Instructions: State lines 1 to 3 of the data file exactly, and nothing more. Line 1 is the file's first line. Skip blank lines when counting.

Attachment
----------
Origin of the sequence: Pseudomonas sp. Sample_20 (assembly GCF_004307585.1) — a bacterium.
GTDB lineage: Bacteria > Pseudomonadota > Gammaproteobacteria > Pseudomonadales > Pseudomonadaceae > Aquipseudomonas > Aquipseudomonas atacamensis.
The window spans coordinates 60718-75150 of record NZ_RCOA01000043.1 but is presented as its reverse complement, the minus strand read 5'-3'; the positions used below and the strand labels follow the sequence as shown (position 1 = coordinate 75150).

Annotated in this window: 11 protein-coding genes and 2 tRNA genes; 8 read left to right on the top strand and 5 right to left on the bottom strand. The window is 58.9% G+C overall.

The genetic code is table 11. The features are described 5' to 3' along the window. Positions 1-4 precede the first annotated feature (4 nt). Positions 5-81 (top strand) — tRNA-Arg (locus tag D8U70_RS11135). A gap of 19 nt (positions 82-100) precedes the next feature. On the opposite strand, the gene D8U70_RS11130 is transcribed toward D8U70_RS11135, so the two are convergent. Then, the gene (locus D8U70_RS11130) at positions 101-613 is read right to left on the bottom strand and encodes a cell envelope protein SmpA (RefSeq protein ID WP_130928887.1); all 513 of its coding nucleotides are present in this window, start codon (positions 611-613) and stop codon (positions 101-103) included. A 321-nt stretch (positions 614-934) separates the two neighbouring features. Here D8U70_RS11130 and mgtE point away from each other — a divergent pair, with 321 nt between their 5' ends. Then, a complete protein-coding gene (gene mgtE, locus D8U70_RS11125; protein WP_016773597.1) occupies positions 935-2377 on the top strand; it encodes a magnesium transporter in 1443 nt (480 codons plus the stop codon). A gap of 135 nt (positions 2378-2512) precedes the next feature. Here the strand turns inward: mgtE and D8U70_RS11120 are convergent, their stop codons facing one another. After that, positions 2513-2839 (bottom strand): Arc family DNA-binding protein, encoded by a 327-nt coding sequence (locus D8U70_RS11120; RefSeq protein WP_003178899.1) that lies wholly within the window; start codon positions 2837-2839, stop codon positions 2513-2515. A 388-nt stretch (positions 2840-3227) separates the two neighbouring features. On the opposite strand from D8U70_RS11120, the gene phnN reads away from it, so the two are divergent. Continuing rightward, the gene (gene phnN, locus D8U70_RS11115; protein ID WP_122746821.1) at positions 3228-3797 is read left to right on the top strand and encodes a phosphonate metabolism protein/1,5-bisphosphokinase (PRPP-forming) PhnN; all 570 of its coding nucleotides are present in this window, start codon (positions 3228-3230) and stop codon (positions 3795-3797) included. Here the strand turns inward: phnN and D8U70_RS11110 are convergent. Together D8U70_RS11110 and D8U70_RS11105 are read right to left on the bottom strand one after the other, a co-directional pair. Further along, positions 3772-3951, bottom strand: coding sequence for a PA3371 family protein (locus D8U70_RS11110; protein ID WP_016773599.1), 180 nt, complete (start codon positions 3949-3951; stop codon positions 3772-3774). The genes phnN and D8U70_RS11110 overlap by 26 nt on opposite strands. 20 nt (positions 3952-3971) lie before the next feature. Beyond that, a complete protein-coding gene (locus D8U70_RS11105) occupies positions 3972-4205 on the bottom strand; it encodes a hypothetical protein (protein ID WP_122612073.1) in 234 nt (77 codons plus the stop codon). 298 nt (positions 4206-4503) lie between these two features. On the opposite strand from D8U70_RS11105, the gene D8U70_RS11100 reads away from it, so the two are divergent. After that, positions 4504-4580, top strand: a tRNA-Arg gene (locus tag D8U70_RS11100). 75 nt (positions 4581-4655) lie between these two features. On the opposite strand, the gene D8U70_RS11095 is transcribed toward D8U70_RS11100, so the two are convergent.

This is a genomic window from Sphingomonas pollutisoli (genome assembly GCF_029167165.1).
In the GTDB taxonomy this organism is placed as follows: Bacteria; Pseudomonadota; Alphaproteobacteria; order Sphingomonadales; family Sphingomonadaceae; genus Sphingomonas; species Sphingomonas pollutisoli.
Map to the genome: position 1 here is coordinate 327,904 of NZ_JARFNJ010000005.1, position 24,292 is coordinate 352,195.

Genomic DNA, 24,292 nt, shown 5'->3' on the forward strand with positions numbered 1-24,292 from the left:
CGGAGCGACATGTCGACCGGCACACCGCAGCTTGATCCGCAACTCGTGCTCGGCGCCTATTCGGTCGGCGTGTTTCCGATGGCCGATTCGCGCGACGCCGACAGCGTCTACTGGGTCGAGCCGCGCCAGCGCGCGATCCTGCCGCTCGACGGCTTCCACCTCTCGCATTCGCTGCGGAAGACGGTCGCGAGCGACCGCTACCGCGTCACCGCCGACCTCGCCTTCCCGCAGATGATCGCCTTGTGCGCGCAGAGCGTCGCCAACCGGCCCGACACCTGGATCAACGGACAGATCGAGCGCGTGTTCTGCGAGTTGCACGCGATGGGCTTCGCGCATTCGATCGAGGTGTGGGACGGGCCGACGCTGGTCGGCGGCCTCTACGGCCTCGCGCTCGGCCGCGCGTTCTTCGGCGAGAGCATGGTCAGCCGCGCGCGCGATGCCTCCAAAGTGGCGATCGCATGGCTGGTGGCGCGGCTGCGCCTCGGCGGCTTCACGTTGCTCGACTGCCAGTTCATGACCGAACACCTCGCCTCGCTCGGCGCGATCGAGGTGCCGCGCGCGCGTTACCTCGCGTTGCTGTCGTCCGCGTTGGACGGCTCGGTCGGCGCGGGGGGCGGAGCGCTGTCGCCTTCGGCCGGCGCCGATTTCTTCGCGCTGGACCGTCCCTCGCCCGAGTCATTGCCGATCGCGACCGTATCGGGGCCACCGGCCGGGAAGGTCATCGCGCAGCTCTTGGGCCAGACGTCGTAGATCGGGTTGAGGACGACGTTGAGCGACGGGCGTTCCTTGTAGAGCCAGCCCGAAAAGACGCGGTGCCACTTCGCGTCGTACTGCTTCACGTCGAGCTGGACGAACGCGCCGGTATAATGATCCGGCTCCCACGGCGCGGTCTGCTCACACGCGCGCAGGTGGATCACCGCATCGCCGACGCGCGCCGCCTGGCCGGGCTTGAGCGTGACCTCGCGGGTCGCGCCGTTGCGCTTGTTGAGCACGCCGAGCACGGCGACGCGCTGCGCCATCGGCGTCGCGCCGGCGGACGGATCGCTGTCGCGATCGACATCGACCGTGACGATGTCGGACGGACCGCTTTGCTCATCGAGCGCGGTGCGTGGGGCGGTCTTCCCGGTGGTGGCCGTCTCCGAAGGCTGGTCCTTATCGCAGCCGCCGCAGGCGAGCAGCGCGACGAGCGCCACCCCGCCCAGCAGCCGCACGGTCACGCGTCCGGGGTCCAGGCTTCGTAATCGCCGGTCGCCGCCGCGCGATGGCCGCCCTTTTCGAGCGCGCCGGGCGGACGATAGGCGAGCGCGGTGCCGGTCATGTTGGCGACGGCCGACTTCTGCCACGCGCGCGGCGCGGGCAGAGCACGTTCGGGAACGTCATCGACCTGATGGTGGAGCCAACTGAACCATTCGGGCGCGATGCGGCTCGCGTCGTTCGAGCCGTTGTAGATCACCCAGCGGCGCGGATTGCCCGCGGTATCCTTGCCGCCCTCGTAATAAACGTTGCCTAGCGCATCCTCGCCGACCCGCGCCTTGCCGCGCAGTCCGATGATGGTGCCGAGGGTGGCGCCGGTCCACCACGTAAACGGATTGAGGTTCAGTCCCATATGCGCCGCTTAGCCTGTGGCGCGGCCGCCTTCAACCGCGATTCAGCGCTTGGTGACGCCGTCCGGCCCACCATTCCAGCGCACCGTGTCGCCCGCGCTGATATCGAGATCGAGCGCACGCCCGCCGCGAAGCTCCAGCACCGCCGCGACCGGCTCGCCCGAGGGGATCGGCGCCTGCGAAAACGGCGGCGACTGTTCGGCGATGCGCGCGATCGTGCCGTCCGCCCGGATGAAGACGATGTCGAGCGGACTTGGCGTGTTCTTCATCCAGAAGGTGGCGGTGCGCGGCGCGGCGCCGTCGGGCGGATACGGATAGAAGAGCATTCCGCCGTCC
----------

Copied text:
Origin of the sequence: Pseudomonas sp. Sample_20 (assembly GCF_004307585.1) — a bacterium.
GTDB lineage: Bacteria > Pseudomonadota > Gammaproteobacteria > Pseudomonadales > Pseudomonadaceae > Aquipseudomonas > Aquipseudomonas atacamensis.
The window spans coordinates 60718-75150 of record NZ_RCOA01000043.1 but is presented as its reverse complement, the minus strand read 5'-3'; the positions used below and the strand labels follow the sequence as shown (position 1 = coordinate 75150).